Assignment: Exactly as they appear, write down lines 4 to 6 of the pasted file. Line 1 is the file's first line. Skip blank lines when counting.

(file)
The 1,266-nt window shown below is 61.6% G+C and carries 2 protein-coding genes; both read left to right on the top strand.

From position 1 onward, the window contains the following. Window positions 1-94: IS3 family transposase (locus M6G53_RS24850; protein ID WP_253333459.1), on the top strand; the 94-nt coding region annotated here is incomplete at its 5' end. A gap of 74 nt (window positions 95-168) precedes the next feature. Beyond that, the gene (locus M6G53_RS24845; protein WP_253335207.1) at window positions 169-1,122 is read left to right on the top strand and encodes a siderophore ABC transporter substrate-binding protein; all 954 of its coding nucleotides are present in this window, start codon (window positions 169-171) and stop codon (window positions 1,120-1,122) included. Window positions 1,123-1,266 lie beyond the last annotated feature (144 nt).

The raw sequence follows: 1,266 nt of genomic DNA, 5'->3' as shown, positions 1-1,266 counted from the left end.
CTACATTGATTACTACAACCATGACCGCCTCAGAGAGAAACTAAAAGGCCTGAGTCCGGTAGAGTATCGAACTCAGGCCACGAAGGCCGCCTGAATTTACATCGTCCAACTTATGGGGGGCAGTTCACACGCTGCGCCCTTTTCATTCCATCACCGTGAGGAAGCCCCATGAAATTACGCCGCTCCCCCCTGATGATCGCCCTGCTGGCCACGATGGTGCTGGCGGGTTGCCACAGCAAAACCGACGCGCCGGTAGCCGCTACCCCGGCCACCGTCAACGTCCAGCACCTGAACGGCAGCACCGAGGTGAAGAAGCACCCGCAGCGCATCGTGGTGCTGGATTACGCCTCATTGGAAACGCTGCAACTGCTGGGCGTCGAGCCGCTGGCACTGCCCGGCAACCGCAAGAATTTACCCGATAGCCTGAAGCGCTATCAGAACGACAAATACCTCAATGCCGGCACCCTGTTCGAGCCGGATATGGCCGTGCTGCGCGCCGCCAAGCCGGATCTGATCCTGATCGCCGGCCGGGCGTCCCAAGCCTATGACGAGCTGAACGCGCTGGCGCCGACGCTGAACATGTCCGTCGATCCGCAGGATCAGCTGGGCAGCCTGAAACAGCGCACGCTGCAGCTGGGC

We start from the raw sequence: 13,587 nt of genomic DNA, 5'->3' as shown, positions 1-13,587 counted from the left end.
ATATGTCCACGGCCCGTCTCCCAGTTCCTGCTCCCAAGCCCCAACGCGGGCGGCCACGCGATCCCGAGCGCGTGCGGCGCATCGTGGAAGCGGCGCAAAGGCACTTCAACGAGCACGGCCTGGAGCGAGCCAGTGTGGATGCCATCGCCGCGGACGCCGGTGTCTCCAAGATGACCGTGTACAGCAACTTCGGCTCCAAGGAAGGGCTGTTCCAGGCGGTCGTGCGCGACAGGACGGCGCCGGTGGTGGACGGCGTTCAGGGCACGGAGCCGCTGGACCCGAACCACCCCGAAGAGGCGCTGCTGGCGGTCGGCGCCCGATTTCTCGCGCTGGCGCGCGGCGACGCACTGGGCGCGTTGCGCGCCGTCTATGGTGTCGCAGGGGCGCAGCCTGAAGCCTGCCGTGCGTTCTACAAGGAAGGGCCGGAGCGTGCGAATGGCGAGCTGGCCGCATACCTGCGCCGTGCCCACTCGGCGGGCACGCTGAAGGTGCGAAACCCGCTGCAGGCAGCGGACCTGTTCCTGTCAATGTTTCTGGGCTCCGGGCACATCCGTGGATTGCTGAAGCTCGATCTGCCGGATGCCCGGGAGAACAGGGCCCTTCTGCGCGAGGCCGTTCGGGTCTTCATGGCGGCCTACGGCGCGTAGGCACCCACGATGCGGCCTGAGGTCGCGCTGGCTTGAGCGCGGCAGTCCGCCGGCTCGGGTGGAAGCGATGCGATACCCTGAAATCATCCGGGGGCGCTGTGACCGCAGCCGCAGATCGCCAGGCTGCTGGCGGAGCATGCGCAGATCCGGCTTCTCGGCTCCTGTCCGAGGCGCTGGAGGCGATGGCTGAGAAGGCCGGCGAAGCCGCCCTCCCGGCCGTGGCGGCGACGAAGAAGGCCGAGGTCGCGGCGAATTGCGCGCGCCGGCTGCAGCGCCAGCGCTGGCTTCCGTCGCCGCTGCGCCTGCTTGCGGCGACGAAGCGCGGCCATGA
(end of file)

CTACATTGATTACTACAACCATGACCGCCTCAGAGAGAAACTAAAAGGCCTGAGTCCGGTAGAGTATCGAACTCAGGCCACGAAGGCCGCCTGAATTTACATCGTCCAACTTATGGGGGGCAGTTCACACGCTGCGCCCTTTTCATTCCATCACCGTGAGGAAGCCCCATGAAATTACGCCGCTCCCCCCTGATGATCGCCCTGCTGGCCACGATGGTGCTGGCGGGTTGCCACAGCAAAACCGACGCGCCGGTAGCCGCTACCCCGGCCACCGTCAACGTCCAGCACCTGAACGGCAGCACCGAGGTGAAGAAGCACCCGCAGCGCATCGTGGTGCTGGATTACGCCTCATTGGAAACGCTGCAACTGCTGGGCGTCGAGCCGCTGGCACTGCCCGGCAACCGCAAGAATTTACCCGATAGCCTGAAGCGCTATCAGAACGACAAATACCTCAATGCCGGCACCCTGTTCGAGCCGGATATGGCCGTGCTGCGCGCCGCCAAGCCGGATCTGATCCTGATCGCCGGCCGGGCGTCCCAAGCCTATGACGAGCTGAACGCGCTGGCGCCGACGCTGAACATGTCCGTCGATCCGCAGGATCAGCTGGGCAGCCTGAAACAGCGCACGCTGCAGCTGGGC

We start from the raw sequence: 13,587 nt of genomic DNA, 5'->3' as shown, positions 1-13,587 counted from the left end.
ATATGTCCACGGCCCGTCTCCCAGTTCCTGCTCCCAAGCCCCAACGCGGGCGGCCACGCGATCCCGAGCGCGTGCGGCGCATCGTGGAAGCGGCGCAAAGGCACTTCAACGAGCACGGCCTGGAGCGAGCCAGTGTGGATGCCATCGCCGCGGACGCCGGTGTCTCCAAGATGACCGTGTACAGCAACTTCGGCTCCAAGGAAGGGCTGTTCCAGGCGGTCGTGCGCGACAGGACGGCGCCGGTGGTGGACGGCGTTCAGGGCACGGAGCCGCTGGACCCGAACCACCCCGAAGAGGCGCTGCTGGCGGTCGGCGCCCGATTTCTCGCGCTGGCGCGCGGCGACGCACTGGGCGCGTTGCGCGCCGTCTATGGTGTCGCAGGGGCGCAGCCTGAAGCCTGCCGTGCGTTCTACAAGGAAGGGCCGGAGCGTGCGAATGGCGAGCTGGCCGCATACCTGCGCCGTGCCCACTCGGCGGGCACGCTGAAGGTGCGAAACCCGCTGCAGGCAGCGGACCTGTTCCTGTCAATGTTTCTGGGCTCCGGGCACATCCGTGGATTGCTGAAGCTCGATCTGCCGGATGCCCGGGAGAACAGGGCCCTTCTGCGCGAGGCCGTTCGGGTCTTCATGGCGGCCTACGGCGCGTAGGCACCCACGATGCGGCCTGAGGTCGCGCTGGCTTGAGCGCGGCAGTCCGCCGGCTCGGGTGGAAGCGATGCGATACCCTGAAATCATCCGGGGGCGCTGTGACCGCAGCCGCAGATCGCCAGGCTGCTGGCGGAGCATGCGCAGATCCGGCTTCTCGGCTCCTGTCCGAGGCGCTGGAGGCGATGGCTGAGAAGGCCGGCGAAGCCGCCCTCCCGGCCGTGGCGGCGACGAAGAAGGCCGAGGTCGCGGCGAATTGCGCGCGCCGGCTGCAGCGCCAGCGCTGGCTTCCGTCGCCGCTGCGCCTGCTTGCGGCGACGAAGCGCGGCCATGA